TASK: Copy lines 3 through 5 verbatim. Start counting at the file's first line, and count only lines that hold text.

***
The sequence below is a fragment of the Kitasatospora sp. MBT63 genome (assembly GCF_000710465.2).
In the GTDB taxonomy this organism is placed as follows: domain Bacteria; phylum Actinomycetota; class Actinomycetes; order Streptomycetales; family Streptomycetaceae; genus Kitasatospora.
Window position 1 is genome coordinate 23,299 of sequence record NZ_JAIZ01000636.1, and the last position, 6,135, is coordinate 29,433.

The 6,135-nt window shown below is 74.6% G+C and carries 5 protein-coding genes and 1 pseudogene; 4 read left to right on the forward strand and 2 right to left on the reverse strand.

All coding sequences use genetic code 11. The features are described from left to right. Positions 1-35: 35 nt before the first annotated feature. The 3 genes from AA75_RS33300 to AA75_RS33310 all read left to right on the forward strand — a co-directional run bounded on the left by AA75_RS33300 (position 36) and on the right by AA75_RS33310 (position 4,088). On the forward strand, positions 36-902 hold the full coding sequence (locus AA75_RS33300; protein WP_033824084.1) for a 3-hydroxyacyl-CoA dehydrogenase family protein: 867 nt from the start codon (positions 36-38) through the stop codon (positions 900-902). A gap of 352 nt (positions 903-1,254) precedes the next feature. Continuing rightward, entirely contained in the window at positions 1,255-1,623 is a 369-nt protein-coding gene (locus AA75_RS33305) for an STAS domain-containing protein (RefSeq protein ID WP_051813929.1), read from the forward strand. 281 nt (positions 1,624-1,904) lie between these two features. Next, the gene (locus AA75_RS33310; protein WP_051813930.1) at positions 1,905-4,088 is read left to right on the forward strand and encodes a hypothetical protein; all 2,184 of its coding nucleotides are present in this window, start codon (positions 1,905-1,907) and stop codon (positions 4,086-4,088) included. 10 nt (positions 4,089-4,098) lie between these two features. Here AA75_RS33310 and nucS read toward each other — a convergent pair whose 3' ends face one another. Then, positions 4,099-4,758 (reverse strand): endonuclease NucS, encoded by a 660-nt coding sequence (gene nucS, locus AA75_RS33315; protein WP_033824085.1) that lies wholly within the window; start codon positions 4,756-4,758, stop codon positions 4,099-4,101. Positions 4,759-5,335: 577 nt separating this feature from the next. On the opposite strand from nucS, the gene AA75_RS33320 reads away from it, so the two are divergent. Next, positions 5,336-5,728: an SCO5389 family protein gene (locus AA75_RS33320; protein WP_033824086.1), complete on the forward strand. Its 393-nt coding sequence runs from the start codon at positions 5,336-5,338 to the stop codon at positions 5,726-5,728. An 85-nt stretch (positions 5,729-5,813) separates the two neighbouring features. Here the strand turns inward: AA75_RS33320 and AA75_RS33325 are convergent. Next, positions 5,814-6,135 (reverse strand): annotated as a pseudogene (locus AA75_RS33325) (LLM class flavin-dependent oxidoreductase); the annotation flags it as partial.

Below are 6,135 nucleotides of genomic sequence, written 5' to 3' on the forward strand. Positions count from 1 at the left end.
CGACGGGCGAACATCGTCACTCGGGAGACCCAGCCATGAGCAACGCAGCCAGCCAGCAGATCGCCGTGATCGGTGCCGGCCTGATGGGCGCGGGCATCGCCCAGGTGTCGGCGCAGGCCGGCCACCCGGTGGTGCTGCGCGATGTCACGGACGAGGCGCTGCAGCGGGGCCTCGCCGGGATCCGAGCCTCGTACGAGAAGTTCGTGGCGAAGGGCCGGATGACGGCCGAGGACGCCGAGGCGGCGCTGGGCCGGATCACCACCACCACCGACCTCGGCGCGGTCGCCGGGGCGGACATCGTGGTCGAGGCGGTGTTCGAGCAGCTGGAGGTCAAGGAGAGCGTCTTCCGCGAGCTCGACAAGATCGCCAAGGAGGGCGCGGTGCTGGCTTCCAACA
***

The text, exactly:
Window position 1 is genome coordinate 23,299 of sequence record NZ_JAIZ01000636.1, and the last position, 6,135, is coordinate 29,433.

The 6,135-nt window shown below is 74.6% G+C and carries 5 protein-coding genes and 1 pseudogene; 4 read left to right on the forward strand and 2 right to left on the reverse strand.

All coding sequences use genetic code 11. The features are described from left to right. Positions 1-35: 35 nt before the first annotated feature. The 3 genes from AA75_RS33300 to AA75_RS33310 all read left to right on the forward strand — a co-directional run bounded on the left by AA75_RS33300 (position 36) and on the right by AA75_RS33310 (position 4,088). On the forward strand, positions 36-902 hold the full coding sequence (locus AA75_RS33300; protein WP_033824084.1) for a 3-hydroxyacyl-CoA dehydrogenase family protein: 867 nt from the start codon (positions 36-38) through the stop codon (positions 900-902). A gap of 352 nt (positions 903-1,254) precedes the next feature. Continuing rightward, entirely contained in the window at positions 1,255-1,623 is a 369-nt protein-coding gene (locus AA75_RS33305) for an STAS domain-containing protein (RefSeq protein ID WP_051813929.1), read from the forward strand. 281 nt (positions 1,624-1,904) lie between these two features. Next, the gene (locus AA75_RS33310; protein WP_051813930.1) at positions 1,905-4,088 is read left to right on the forward strand and encodes a hypothetical protein; all 2,184 of its coding nucleotides are present in this window, start codon (positions 1,905-1,907) and stop codon (positions 4,086-4,088) included. 10 nt (positions 4,089-4,098) lie between these two features. Here AA75_RS33310 and nucS read toward each other — a convergent pair whose 3' ends face one another. Then, positions 4,099-4,758 (reverse strand): endonuclease NucS, encoded by a 660-nt coding sequence (gene nucS, locus AA75_RS33315; protein WP_033824085.1) that lies wholly within the window; start codon positions 4,756-4,758, stop codon positions 4,099-4,101. Positions 4,759-5,335: 577 nt separating this feature from the next. On the opposite strand from nucS, the gene AA75_RS33320 reads away from it, so the two are divergent. Next, positions 5,336-5,728: an SCO5389 family protein gene (locus AA75_RS33320; protein WP_033824086.1), complete on the forward strand. Its 393-nt coding sequence runs from the start codon at positions 5,336-5,338 to the stop codon at positions 5,726-5,728. An 85-nt stretch (positions 5,729-5,813) separates the two neighbouring features. Here the strand turns inward: AA75_RS33320 and AA75_RS33325 are convergent. Next, positions 5,814-6,135 (reverse strand): annotated as a pseudogene (locus AA75_RS33325) (LLM class flavin-dependent oxidoreductase); the annotation flags it as partial.